Some of the most popular inbox providers like iOS Mail, Gmail, and support list-unsubscribe. The prominent unsubscribe option makes it easy for subscribers to get off your mailing list without having to find the unsubscribe link in the footer of your email. This not only helps keep your list clean, but it also reduces the risk of spam complaints: 50% of consumers have marked email as spam because they couldn’t easily figure out how to unsubscribe, according to our joint research with Fluent. The unsubscribe banner makes unsubscribing a more obvious option, preventing people from hitting the dreaded “Mark as spam.”

Inbox providers can only provide a native unsubscribe link if they find list-unsubscribe information in the header of your email. Before your next send, check whether your email contains a list-unsubscribe header.

Does your email contain a list-unsubscribe header?

Litmus Spam Testing checks whether your email is set up to support list unsubscribe—and provides you with actionable advice in case it’s not.

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Are you blocklisted?

Blocklists are lists of IP addresses or sending domains that are seen to be sending spam. Inbox providers take blocklistings seriously when deciding whether or not an email is delivered to the inbox or not.

Being blocklisted is more common than you might think. That’s because in many cases, a handful of sends to a spam trap—or in some extreme cases a single email—can cause a blocklisting and might send your next campaign straight into the spam folder. Additionally, an email that links to a site with a poor reputation or a domain that’s listed on a domain blocklist may encounter deliverability issues, too. In our 2017 State of Email Survey, 15.1% of marketers said their companies’ marketing emails had been blocklisted during the past 12 months.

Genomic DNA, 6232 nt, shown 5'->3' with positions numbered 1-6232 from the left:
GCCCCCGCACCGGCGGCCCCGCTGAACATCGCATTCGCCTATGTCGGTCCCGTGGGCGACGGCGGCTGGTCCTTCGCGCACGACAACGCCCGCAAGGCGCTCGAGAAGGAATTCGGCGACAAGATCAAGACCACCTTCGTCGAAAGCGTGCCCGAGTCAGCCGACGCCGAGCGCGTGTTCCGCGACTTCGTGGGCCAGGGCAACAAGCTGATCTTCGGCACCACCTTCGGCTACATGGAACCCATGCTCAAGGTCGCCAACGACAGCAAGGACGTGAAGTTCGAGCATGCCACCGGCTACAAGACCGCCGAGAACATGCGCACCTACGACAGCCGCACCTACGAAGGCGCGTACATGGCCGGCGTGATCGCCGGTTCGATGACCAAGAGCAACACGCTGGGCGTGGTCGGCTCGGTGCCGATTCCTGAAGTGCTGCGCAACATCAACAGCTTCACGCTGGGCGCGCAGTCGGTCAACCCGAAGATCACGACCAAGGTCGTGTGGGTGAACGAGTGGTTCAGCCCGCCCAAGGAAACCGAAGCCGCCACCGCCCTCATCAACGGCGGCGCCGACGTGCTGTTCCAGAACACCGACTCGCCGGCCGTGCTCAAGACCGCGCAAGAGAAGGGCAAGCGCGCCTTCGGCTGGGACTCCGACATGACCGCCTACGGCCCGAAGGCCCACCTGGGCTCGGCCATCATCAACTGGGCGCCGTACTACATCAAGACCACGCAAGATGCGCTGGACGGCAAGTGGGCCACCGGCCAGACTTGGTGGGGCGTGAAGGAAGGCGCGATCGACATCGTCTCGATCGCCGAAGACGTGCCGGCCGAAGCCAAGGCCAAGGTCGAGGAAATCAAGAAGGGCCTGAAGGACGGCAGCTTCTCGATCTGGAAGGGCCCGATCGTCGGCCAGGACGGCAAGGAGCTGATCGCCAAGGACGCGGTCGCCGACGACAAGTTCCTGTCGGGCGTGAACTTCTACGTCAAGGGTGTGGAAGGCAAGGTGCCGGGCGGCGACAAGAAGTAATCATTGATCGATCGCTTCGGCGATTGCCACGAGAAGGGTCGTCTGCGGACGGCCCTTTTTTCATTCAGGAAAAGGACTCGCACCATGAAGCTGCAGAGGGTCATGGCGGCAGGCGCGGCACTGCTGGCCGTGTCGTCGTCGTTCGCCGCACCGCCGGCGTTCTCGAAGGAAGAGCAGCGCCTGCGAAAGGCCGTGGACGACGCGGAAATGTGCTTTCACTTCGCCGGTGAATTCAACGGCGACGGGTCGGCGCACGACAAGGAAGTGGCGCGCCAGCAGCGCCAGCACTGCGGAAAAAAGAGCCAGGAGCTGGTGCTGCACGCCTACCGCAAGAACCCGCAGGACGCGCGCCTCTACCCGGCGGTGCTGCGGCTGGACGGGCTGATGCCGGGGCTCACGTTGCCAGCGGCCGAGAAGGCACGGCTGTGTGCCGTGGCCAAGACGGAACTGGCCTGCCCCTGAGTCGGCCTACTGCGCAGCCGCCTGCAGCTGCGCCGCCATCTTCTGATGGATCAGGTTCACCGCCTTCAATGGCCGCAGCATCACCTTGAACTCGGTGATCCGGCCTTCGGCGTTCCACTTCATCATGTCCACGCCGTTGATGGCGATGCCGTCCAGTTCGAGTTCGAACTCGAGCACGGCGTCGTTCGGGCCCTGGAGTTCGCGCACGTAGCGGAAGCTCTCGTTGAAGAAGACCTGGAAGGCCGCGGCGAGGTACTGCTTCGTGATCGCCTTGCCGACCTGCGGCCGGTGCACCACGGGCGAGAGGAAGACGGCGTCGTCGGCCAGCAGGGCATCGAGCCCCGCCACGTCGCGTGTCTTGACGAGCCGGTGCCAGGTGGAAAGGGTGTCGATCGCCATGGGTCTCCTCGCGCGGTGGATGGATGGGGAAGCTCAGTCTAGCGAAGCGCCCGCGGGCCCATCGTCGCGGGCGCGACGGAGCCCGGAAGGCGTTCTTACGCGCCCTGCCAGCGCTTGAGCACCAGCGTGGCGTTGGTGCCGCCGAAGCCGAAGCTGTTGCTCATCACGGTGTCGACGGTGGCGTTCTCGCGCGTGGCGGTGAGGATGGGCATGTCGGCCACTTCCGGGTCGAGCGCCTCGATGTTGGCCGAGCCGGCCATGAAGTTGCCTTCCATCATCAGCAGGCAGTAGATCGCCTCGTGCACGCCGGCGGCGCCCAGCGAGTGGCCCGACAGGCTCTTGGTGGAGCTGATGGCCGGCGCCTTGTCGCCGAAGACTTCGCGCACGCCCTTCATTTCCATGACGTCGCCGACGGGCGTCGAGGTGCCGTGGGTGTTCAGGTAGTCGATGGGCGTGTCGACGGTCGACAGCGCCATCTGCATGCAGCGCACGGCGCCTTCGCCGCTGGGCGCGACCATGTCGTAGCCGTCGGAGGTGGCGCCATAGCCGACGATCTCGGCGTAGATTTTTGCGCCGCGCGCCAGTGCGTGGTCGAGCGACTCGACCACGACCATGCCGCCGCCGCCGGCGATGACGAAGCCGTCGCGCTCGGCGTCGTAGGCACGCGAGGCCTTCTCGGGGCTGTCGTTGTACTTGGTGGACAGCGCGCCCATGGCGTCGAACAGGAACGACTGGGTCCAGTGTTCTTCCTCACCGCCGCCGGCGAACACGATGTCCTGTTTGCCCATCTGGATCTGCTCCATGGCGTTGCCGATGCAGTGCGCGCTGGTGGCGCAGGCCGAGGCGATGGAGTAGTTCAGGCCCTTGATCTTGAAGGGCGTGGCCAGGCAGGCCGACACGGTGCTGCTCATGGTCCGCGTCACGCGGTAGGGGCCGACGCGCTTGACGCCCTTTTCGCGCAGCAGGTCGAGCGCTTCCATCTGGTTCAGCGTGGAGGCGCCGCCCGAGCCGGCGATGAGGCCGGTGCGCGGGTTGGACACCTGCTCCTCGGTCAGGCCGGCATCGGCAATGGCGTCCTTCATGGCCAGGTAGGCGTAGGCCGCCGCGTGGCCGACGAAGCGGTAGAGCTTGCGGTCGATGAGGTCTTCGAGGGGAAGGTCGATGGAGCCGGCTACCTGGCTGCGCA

If you find yourself on a blocklist, hold off sending email until you’re able to pinpoint what caused the listing. Continuing to send without a resolution plan may only hurt your sender reputation more. That’s why ensuring your brand isn’t listed on any blocklists is a crucial step before sending your next campaign.

Automate blocklist checks

Most blocklists offer online tools that allow you to check whether your domain or IP is listed. Still, checking each of the popular blocklists manually can be a cumbersome process. Automate this process with Litmus Spam Testing. Scan your email against a set of key blocklists with a single test and get notified if your IP or domain is listed on any of them.

If you find yourself listed, take the necessary steps to get your brand off the blocklist—this typically includes finding out what got you listed in the first place, fixing the issue, and submitting an unblock request to the blocklist provider.

Make it to the inbox, not the spam folder

Identify issues that might keep you from the inbox and get actionable help for how to fix them with Litmus Spam Testing.

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Bettina Specht

Bettina Specht

Bettina Specht was the Senior Content & Lifecycle Campaigns Manager at Litmus